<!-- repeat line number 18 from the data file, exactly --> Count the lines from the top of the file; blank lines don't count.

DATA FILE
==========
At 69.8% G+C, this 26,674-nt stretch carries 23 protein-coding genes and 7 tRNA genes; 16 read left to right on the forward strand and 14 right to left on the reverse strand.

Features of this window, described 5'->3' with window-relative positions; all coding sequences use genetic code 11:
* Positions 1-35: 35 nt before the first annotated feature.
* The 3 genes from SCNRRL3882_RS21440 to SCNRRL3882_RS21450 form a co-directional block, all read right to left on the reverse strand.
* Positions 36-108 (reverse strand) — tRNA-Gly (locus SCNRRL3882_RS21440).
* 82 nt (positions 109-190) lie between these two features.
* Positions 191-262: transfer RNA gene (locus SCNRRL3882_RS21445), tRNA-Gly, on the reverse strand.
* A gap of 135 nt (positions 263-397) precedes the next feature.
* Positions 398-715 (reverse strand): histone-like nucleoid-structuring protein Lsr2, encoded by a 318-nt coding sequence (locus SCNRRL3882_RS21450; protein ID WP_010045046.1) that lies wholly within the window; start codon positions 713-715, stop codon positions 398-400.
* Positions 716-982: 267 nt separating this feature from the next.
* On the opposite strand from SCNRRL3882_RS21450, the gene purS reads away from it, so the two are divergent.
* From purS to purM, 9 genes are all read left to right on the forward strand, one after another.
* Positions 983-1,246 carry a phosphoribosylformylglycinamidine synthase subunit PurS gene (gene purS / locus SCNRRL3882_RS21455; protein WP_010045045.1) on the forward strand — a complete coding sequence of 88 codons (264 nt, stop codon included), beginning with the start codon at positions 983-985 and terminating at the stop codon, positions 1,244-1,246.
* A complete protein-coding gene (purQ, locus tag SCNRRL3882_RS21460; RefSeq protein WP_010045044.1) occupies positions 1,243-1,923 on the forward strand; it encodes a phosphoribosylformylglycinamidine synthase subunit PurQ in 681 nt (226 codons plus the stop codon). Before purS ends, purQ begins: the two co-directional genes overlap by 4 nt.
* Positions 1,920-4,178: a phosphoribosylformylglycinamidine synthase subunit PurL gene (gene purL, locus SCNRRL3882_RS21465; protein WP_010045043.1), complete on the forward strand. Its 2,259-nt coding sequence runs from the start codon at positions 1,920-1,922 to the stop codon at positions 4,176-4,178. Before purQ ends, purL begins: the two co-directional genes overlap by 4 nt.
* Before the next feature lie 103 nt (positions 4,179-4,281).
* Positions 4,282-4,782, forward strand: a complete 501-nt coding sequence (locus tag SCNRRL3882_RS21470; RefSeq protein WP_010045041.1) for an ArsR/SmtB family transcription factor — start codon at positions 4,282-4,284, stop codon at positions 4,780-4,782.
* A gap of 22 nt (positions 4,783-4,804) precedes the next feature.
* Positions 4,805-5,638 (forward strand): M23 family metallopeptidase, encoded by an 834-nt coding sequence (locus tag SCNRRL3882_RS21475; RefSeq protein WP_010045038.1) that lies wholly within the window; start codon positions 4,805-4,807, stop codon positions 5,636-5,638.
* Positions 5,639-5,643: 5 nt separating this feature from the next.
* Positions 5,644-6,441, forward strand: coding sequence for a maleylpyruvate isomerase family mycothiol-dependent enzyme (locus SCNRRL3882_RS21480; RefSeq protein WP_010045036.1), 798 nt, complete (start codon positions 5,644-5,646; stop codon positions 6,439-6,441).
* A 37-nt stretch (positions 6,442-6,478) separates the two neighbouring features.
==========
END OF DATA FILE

* A gap of 22 nt (positions 4,783-4,804) precedes the next feature.